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Essence of Special Relativity

  1. Dec 5, 2012 #1
    I am just beginning graduate self-study of Special and General Relativity, so forgive me if my question seems niave.

    I have found the beautiful line " The essence of Special Relativity is that the laws of physics are Poincaré invariant" - Modern Mathematical Physics, Szekeres.

    The space time interval s is invariant under Poincaré transformations. So then, s must appear everywhere in physics forumlae, right? Is that true? I haven't come across any as of yet, but that's what I get from this. And what kinds of formulae does it appear in? What are some good examples?
     
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  3. Dec 5, 2012 #2

    mfb

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    Why do you expect that?
    If s appears somewhere, it stays constant if you go to a different coordinate system. This does not mean that every formula has to have an s inside.
    Some formulas can be frame-dependent (you have to change them if you change the reference frame), and some formulas simply do not use spacetime intervals at all.
     
  4. Dec 5, 2012 #3
    when getting started, it's rather difficult to draw general conclusions from statements as you read and learn what they mean. In fact, interpretating explanations often remains so.

    Another reason not to expect 's' all over the place is that Poincare invariance applies to Minkowski spacetime....flat spacetime where gravitational curvature is negligible.
     
  5. Dec 5, 2012 #4
    "s" is just an invariant 1-D measure: it is the invariant lenght of a curve (which is a 1-D object in 4-D spacetime). There are many invariant measures in SR (such as 4-volume d4x=dtdxdydz, which is invariant under proper orthochronous tranfosrmations). "s" and other invariant measures don't have to appear in every formula of physics, that's not the meaning of Poincare invariance. The meaning is that the laws of physics should be covariant, that is that they have the same form in every poincare-transformed coordinate system.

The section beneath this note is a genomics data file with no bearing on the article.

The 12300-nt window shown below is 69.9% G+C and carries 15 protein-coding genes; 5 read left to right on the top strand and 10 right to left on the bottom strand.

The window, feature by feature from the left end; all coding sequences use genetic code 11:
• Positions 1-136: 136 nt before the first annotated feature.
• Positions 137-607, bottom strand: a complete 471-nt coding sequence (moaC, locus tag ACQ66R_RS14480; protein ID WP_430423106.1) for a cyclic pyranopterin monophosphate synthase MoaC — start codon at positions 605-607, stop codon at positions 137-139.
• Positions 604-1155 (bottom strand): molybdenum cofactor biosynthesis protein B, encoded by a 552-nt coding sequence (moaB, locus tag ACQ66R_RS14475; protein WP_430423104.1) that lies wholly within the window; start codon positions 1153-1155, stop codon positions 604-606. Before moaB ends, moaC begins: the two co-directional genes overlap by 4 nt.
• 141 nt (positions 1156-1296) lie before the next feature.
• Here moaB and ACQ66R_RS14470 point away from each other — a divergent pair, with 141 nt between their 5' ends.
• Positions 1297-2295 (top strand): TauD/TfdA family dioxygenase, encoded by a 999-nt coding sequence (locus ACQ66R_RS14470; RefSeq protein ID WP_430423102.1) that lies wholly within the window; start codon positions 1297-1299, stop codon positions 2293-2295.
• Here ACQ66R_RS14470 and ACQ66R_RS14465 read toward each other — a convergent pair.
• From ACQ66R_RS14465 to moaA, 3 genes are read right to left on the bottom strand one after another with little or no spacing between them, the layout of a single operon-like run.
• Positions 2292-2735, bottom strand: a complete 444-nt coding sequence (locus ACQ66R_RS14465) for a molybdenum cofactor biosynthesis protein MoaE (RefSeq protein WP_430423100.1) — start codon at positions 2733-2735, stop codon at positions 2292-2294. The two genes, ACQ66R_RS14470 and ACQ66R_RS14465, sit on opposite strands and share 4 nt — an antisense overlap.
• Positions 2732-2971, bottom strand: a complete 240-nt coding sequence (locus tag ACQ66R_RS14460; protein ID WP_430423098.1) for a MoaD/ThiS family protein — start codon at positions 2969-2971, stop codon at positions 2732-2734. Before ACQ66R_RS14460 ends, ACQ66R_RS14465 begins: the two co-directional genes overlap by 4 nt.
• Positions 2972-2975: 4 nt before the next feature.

6. Dec 5, 2012 #5

    DrGreg

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    If an interval ds is timelike then |ds|=c|| where τ is "proper time". You'll find proper time mentioned quite a lot.
     
  7. Dec 8, 2012 #6
    If s represents a 4D position vector drawn from an arbitrary origin in flat space-time to a particle, the derivative of s with respect to proper time is the 4 velocity of the particle, and the second derivative of s with respect to proper time is the 4 acceleration of the particle. The 4 acceleration of the particle is pretty important in the 4D relativistic version of Newton's second law.
     
  8. Dec 12, 2012 #7

    Meir Achuz

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    The key to Szekeres's quote is in the 'Mathematical' title of his book.
    As a (mathematical) physicist, I would say that the essence is Galileo's definition of 'invariance' in his own words (rather than his equations):
    "Any two observers moving at constant speed and direction with respect
    to one another will obtain the same results for all [mechanical]
    experiments. The laws of physics are the same in a uniformly moving
    room as they are in a room at rest.", just extended to
    remove the word 'mechanical'. Then it would include electromagnetism, about which Galileo knew very little.
     
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